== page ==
SAN CARLOS -- PG&E has resumed full operations on a controversial natural gas pipeline in San Carlos on Friday, acting on an approval by state regulators that allowed the restoration of line to a pressure of 330 pounds per square inch.

The utility re-pressurized the line on Friday, PG&E spokeswoman Brittany Chord said.

Earlier this week, the state Public Utilities Commission approved the resumption of a maximum allowable pressure of 330 p.s.i., and also fined PG&E $14.4 million for failing to properly notify the PUC about flawed records and other issues related to the safety of Line 147 beneath San Carlos.

"The safety of Line 147 has been extensively assessed and confirmed not only by PG&E but also by the country's leading pipeline safety consultant and by the Safety and Enforcement Division of the CPUC," the utility said in a prepared release. "This line plays a critical role in delivering natural gas safely and reliably to PG&E customers in the Peninsula."

The 3.8-mile pipeline in San Carlos came under scrutiny amid ongoing concerns about the safety and cost of upgrades of PG&E's vast web of natural gas pipelines in the wake of the deadly San Bruno gas explosion in 2010 that killed eight and destroyed 58 homes.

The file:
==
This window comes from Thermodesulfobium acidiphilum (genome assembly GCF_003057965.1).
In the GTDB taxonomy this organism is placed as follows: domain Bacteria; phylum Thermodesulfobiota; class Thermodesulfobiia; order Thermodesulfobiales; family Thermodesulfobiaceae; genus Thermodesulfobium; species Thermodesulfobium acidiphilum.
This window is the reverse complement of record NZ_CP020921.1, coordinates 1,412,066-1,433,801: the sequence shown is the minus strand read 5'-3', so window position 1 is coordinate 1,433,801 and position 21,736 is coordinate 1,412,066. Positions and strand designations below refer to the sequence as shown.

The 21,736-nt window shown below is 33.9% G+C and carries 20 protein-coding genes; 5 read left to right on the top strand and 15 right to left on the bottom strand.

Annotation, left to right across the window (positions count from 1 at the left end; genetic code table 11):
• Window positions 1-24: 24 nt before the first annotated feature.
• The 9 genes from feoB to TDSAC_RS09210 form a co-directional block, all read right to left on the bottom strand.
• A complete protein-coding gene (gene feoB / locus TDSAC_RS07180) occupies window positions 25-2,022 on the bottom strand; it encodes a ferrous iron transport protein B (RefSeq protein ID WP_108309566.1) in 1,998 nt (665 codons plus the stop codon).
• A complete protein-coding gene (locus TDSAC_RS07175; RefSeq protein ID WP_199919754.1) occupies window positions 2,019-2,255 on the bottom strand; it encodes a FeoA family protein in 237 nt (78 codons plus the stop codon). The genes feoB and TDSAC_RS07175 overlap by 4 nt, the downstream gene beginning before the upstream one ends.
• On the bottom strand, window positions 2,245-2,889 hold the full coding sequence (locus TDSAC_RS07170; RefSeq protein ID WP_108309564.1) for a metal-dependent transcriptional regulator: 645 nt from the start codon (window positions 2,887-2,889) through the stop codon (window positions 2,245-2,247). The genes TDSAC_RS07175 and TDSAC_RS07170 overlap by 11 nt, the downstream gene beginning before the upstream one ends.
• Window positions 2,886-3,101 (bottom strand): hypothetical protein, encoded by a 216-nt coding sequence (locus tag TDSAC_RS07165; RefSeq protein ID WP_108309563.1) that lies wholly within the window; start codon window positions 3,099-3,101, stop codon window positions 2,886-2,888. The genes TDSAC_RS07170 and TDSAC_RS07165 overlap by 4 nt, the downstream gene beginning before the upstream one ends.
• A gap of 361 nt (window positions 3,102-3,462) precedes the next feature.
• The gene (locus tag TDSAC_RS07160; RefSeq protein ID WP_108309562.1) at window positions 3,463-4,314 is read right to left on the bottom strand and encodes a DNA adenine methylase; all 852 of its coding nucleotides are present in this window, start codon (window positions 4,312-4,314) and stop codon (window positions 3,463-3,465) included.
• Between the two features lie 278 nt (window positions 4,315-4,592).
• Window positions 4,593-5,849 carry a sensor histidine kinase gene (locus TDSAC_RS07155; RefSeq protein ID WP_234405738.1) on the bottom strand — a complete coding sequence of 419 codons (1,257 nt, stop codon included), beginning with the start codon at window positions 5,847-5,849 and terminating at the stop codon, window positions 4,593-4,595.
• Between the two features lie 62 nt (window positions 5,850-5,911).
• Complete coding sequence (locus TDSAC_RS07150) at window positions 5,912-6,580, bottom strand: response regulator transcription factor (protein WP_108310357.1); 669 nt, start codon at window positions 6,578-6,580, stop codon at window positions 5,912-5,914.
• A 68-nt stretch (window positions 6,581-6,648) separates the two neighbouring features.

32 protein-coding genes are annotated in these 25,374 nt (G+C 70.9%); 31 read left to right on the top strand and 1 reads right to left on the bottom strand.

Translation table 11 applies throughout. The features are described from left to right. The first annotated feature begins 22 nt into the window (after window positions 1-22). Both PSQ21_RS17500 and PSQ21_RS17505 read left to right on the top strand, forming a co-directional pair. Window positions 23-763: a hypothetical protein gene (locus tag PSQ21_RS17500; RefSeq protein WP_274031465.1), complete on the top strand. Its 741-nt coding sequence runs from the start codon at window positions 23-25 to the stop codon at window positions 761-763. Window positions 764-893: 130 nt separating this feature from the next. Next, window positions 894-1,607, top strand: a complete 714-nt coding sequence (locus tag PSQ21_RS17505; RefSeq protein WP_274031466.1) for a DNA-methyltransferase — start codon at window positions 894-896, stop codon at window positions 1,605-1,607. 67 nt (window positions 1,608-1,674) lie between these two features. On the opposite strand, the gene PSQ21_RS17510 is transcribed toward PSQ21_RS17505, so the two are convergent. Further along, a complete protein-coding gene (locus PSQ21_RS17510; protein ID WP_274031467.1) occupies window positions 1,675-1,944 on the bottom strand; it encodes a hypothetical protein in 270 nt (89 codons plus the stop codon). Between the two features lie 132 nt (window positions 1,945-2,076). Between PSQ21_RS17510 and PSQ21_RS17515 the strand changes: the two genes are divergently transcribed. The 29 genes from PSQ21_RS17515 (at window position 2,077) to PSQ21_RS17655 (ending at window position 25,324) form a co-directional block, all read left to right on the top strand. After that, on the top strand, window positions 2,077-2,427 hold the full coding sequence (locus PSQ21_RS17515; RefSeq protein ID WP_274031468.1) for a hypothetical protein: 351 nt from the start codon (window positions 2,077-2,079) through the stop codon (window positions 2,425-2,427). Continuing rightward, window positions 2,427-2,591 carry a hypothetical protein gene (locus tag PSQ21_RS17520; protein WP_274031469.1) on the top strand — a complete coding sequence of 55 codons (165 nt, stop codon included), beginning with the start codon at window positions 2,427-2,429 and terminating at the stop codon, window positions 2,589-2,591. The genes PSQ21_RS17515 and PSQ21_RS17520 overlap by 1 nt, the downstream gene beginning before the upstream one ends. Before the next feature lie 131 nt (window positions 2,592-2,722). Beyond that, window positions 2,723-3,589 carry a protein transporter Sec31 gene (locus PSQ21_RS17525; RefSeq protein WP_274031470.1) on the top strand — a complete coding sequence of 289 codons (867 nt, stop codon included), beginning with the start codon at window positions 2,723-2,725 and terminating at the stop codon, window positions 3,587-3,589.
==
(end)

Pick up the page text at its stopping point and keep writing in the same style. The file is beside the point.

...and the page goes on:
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The PUC's decision on Thursday dismayed San Carlos officials and the city's mayor warned that the municipality may pursue a lawsuit to block the full operation of Line 147 until the pipe is completely re-tested.

San Carlos has proposed that the line operate at 240 p.s.i. pressure, but the PUC decided that a compromise pressure level wasn't feasible.

"PG&E and the PUC may have decided the safety of our residents is of little importance, but we will not abandon our neighbors to them," San Carlos Mayor Mark Olbert said. "We are only a small community, without the resources they have. But we will not rest until the PUC fulfills its fundamental duty, to protect the public, by focusing on safety first and service second."

Contact George Avalos at 408-859-5167. twitter.com/georgeavalos